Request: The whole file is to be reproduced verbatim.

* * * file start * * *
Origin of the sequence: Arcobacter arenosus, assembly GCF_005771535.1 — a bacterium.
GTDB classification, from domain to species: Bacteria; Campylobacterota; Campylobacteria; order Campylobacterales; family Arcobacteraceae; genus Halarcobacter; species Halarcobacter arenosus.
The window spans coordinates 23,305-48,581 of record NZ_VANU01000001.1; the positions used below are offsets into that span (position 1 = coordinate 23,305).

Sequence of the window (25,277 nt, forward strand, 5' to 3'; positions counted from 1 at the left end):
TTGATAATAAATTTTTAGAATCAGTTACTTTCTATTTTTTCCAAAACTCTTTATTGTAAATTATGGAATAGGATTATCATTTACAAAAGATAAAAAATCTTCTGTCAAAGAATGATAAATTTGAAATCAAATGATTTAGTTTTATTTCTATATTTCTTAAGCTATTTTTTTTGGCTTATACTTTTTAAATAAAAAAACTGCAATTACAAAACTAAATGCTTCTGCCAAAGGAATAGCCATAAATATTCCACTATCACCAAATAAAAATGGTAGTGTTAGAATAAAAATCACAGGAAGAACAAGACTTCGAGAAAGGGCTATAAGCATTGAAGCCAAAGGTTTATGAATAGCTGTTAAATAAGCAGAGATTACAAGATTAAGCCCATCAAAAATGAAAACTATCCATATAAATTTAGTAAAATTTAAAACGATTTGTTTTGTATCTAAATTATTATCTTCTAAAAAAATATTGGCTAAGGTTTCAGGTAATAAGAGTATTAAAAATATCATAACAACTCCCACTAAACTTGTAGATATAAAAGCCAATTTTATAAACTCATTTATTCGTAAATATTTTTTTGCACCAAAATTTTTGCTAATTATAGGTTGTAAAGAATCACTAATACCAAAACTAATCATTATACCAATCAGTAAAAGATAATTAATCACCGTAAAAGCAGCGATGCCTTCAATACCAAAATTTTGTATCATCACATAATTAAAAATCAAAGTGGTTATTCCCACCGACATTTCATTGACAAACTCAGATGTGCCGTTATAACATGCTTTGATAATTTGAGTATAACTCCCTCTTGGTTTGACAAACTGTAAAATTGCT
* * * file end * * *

Origin of the sequence: Arcobacter arenosus, assembly GCF_005771535.1 — a bacterium.
GTDB classification, from domain to species: Bacteria; Campylobacterota; Campylobacteria; order Campylobacterales; family Arcobacteraceae; genus Halarcobacter; species Halarcobacter arenosus.
The window spans coordinates 23,305-48,581 of record NZ_VANU01000001.1; the positions used below are offsets into that span (position 1 = coordinate 23,305).

Sequence of the window (25,277 nt, forward strand, 5' to 3'; positions counted from 1 at the left end):
TTGATAATAAATTTTTAGAATCAGTTACTTTCTATTTTTTCCAAAACTCTTTATTGTAAATTATGGAATAGGATTATCATTTACAAAAGATAAAAAATCTTCTGTCAAAGAATGATAAATTTGAAATCAAATGATTTAGTTTTATTTCTATATTTCTTAAGCTATTTTTTTTGGCTTATACTTTTTAAATAAAAAAACTGCAATTACAAAACTAAATGCTTCTGCCAAAGGAATAGCCATAAATATTCCACTATCACCAAATAAAAATGGTAGTGTTAGAATAAAAATCACAGGAAGAACAAGACTTCGAGAAAGGGCTATAAGCATTGAAGCCAAAGGTTTATGAATAGCTGTTAAATAAGCAGAGATTACAAGATTAAGCCCATCAAAAATGAAAACTATCCATATAAATTTAGTAAAATTTAAAACGATTTGTTTTGTATCTAAATTATTATCTTCTAAAAAAATATTGGCTAAGGTTTCAGGTAATAAGAGTATTAAAAATATCATAACAACTCCCACTAAACTTGTAGATATAAAAGCCAATTTTATAAACTCATTTATTCGTAAATATTTTTTTGCACCAAAATTTTTGCTAATTATAGGTTGTAAAGAATCACTAATACCAAAACTAATCATTATACCAATCAGTAAAAGATAATTAATCACCGTAAAAGCAGCGATGCCTTCAATACCAAAATTTTGTATCATCACATAATTAAAAATCAAAGTGGTTATTCCCACCGACATTTCATTGACAAACTCAGATGTGCCGTTATAACATGCTTTGATAATTTGAGTATAACTCCCTCTTGGTTTGACAAACTGTAAAATTGCT